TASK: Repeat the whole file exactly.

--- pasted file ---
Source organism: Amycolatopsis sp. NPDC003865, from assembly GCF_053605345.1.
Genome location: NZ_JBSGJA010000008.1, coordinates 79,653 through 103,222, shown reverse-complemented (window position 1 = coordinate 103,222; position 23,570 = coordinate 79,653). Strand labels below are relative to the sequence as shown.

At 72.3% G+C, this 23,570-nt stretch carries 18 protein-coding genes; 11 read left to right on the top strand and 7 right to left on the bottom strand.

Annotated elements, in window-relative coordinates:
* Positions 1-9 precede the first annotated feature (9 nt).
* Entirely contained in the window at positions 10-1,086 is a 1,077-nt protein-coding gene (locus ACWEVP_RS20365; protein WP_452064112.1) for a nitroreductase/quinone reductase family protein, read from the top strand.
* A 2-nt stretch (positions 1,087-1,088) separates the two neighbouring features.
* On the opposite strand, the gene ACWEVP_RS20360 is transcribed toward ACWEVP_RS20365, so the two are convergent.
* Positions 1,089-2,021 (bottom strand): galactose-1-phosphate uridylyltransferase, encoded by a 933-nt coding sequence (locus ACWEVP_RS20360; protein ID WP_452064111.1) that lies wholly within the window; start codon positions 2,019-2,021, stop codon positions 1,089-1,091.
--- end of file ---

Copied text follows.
Source organism: Amycolatopsis sp. NPDC003865, from assembly GCF_053605345.1.
Genome location: NZ_JBSGJA010000008.1, coordinates 79,653 through 103,222, shown reverse-complemented (window position 1 = coordinate 103,222; position 23,570 = coordinate 79,653). Strand labels below are relative to the sequence as shown.

At 72.3% G+C, this 23,570-nt stretch carries 18 protein-coding genes; 11 read left to right on the top strand and 7 right to left on the bottom strand.

Annotated elements, in window-relative coordinates:
* Positions 1-9 precede the first annotated feature (9 nt).
* Entirely contained in the window at positions 10-1,086 is a 1,077-nt protein-coding gene (locus ACWEVP_RS20365; protein WP_452064112.1) for a nitroreductase/quinone reductase family protein, read from the top strand.
* A 2-nt stretch (positions 1,087-1,088) separates the two neighbouring features.
* On the opposite strand, the gene ACWEVP_RS20360 is transcribed toward ACWEVP_RS20365, so the two are convergent.
* Positions 1,089-2,021 (bottom strand): galactose-1-phosphate uridylyltransferase, encoded by a 933-nt coding sequence (locus ACWEVP_RS20360; protein ID WP_452064111.1) that lies wholly within the window; start codon positions 2,019-2,021, stop codon positions 1,089-1,091.